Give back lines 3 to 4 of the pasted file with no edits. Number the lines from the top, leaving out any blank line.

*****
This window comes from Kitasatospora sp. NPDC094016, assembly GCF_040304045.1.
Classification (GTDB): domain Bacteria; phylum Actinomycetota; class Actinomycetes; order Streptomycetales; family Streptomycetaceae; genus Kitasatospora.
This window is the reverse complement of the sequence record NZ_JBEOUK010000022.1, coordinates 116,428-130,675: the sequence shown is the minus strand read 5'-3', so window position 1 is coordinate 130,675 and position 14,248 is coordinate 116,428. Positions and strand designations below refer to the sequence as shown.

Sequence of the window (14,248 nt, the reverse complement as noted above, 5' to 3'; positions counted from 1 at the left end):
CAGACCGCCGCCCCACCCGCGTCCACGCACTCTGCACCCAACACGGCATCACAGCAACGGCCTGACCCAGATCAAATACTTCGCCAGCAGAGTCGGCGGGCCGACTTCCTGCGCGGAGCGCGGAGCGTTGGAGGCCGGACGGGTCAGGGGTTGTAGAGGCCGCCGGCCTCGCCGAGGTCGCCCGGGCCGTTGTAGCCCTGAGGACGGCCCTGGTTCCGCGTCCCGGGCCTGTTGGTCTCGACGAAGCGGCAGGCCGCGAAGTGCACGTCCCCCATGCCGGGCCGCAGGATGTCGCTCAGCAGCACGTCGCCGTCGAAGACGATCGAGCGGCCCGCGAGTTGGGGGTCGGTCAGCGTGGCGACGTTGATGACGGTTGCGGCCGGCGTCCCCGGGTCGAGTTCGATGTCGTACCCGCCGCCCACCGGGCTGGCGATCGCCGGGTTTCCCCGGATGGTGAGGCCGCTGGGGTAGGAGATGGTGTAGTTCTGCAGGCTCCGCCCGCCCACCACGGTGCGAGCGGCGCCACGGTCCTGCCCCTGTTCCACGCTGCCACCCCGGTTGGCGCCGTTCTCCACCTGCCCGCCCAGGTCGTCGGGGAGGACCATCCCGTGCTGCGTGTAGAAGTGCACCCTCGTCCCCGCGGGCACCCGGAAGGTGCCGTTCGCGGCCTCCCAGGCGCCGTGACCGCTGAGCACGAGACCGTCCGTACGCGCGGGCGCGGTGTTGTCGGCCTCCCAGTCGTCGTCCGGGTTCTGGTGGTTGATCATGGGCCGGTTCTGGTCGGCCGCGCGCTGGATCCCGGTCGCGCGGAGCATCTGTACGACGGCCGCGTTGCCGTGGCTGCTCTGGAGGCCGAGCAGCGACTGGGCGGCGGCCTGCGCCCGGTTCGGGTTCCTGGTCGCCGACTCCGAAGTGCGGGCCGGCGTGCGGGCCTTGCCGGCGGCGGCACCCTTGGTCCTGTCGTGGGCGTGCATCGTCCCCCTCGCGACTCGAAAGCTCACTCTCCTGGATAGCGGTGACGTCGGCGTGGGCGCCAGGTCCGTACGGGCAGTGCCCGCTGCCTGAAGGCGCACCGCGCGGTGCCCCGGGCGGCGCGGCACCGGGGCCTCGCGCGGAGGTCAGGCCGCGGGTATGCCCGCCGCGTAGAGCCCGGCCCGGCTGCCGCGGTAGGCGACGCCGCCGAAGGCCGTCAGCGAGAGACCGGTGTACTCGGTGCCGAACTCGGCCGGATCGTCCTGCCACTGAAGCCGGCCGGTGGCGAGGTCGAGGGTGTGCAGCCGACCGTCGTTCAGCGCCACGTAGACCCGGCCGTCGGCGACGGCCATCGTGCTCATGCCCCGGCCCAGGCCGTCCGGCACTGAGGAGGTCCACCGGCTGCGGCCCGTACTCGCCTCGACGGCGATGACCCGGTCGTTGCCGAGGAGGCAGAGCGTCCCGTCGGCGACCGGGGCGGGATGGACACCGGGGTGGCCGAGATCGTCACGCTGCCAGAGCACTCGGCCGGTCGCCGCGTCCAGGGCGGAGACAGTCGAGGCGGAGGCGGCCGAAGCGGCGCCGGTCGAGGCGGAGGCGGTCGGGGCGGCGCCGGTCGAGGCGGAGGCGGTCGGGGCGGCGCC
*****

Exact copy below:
This window is the reverse complement of the sequence record NZ_JBEOUK010000022.1, coordinates 116,428-130,675: the sequence shown is the minus strand read 5'-3', so window position 1 is coordinate 130,675 and position 14,248 is coordinate 116,428. Positions and strand designations below refer to the sequence as shown.

Sequence of the window (14,248 nt, the reverse complement as noted above, 5' to 3'; positions counted from 1 at the left end):